Alloantibodies Information and Courses from MediaLab, Inc.
These are the MediaLab courses that cover Alloantibodies and links to relevant pages within the course.
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Immune antibodies occur in the serum of individuals who become sensitized to foreign antigens through pregnancy or transfusion. IgM predominates in the primary response, IgG in the secondary response. Most react at 37°C and are considered clinically significant. Examples include antibodies in the Kell, Rh, Duffy, and Kidd systems. Immune antibodies can be classified as alloantibodies or autoantibodies.Alloantibodies Produced by exposure to foreign red cell antigens which are non-self antigens but are of the same species. They react only with allogenic cells. Exposure occurs through pregnancy or transfusion. Examples include anti-K and anti-E. Autoantibodies Produced in an autoimmune process and directed against one's own red cell antigens. React with patient's own cells and all cells tested. Can possibly mask the presence of other significant antibodies. It is very important to make sure that no underlying significant antibodies are present if an autoantibody is suspected. A positive direct antiglobulin test (DAT) or auto control could indicate the presence of an autoantibody. Examples include cold auto (P or I) or warm auto (Rh specificity).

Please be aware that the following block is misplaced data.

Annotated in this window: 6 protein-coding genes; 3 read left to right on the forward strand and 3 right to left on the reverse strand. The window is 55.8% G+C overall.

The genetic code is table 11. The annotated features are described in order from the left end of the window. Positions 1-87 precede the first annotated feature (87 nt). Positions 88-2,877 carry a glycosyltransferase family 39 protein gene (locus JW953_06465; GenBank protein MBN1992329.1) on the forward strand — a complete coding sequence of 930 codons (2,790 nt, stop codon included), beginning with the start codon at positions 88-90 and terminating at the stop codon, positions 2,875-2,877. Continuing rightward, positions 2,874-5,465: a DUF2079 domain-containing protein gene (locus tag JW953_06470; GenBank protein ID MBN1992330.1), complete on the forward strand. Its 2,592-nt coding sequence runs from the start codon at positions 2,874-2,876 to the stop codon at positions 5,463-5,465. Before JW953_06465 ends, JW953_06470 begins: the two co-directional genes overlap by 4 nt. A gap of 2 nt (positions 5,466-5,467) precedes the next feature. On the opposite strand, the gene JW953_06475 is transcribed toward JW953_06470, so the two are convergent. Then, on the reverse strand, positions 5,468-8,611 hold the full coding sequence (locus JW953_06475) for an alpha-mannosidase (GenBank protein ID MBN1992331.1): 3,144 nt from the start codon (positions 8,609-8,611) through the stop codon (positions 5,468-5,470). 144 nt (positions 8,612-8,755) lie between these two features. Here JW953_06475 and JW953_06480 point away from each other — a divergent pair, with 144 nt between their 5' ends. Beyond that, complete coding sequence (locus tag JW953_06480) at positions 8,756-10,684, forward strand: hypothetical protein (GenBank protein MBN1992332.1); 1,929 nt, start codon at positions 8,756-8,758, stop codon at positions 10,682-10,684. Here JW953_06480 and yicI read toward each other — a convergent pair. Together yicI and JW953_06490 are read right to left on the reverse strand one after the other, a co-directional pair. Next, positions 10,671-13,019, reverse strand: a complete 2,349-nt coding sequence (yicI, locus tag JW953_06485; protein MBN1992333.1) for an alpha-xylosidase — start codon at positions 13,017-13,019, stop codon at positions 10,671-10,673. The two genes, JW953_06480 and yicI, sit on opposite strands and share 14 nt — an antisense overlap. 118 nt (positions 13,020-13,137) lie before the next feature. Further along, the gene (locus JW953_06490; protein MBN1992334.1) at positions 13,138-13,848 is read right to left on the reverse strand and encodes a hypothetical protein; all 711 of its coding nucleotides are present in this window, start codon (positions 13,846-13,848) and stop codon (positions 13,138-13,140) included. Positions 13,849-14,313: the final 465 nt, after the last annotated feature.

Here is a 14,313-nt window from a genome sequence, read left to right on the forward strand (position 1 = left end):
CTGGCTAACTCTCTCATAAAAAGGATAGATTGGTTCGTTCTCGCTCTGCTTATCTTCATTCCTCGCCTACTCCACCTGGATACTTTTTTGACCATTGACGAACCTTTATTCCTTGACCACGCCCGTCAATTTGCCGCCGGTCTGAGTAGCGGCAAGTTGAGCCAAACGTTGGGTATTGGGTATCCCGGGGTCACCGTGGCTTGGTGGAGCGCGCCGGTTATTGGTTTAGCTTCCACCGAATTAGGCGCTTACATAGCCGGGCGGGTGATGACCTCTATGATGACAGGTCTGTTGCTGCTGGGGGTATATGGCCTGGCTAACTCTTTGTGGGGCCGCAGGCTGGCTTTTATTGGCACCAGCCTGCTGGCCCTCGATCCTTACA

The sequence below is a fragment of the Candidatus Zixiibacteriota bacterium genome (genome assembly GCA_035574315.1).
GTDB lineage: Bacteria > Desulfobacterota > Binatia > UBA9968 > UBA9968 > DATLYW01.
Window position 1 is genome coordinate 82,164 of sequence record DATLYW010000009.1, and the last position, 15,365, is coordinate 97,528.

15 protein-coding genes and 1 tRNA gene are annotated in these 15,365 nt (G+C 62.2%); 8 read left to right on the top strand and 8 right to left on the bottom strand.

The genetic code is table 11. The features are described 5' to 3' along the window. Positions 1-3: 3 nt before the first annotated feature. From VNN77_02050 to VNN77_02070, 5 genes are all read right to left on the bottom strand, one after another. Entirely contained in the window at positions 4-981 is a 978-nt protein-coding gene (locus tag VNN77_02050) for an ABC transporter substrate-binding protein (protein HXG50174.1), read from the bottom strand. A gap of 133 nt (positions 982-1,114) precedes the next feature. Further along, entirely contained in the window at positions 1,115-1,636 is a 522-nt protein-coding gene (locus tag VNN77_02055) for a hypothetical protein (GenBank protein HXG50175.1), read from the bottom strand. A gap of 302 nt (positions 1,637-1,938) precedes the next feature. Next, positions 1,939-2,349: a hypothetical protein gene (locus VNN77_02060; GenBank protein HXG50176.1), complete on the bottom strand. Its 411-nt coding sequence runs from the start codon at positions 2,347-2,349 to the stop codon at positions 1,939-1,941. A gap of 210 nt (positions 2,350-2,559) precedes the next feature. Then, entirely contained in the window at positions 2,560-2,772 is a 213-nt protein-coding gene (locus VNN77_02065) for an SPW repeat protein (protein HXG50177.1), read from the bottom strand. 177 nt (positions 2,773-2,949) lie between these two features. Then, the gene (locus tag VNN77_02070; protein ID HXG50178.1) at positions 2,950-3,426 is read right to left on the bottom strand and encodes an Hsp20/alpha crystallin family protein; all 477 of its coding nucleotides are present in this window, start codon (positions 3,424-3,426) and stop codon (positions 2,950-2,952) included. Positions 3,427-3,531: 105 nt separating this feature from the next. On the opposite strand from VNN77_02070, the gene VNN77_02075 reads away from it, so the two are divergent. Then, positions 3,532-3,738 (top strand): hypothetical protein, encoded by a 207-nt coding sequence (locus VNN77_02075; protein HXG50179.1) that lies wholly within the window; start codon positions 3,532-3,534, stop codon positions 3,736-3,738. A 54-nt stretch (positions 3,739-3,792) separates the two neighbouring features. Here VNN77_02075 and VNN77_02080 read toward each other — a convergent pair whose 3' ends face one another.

|Thrombocytopenia in Neonates|
Transplacental ITP may occur in newborn infants who are born to mothers with ITP. If the mother has had one baby born with thrombocytopenia, it is usually an indication that all subsequent infants will also be born with thrombocytopenia. A very small percentage of babies born with ITP will have severe thrombocytopenia. Neonatal alloimmune thrombocytopenia (NAIT) is caused by platelet destruction that is the result of alloantibodies stimulated by foreign antigens during pregnancy or blood transfusions. Platelet destruction by alloantibodies may occur in neonates if the mother lacks the platelet-specific antigen but the baby has inherited the antigen from its father. When maternal IgG antiplatelet antibodies cross the placenta, immune destruction of the neonate's platelets occurs. The major concern with both of these conditions is intracranial bleeding if the neonate's platelet count is less than 50 X 109/L. NAIT has a high mortality rate due to bleeding into the central nervous system. Prompt diagnosis of the condition and treatment is critical. The thrombocytopenia lasts on average 3 - 4 weeks postnatal until the maternal antibodies have cleared the newborn's system.
|The use of the direct antiglobulin test is indicated in all the following except:||View Page|
|Patients with which of the following conditions would benefit most from washed red cells:||View Page|
|Management and Prevention|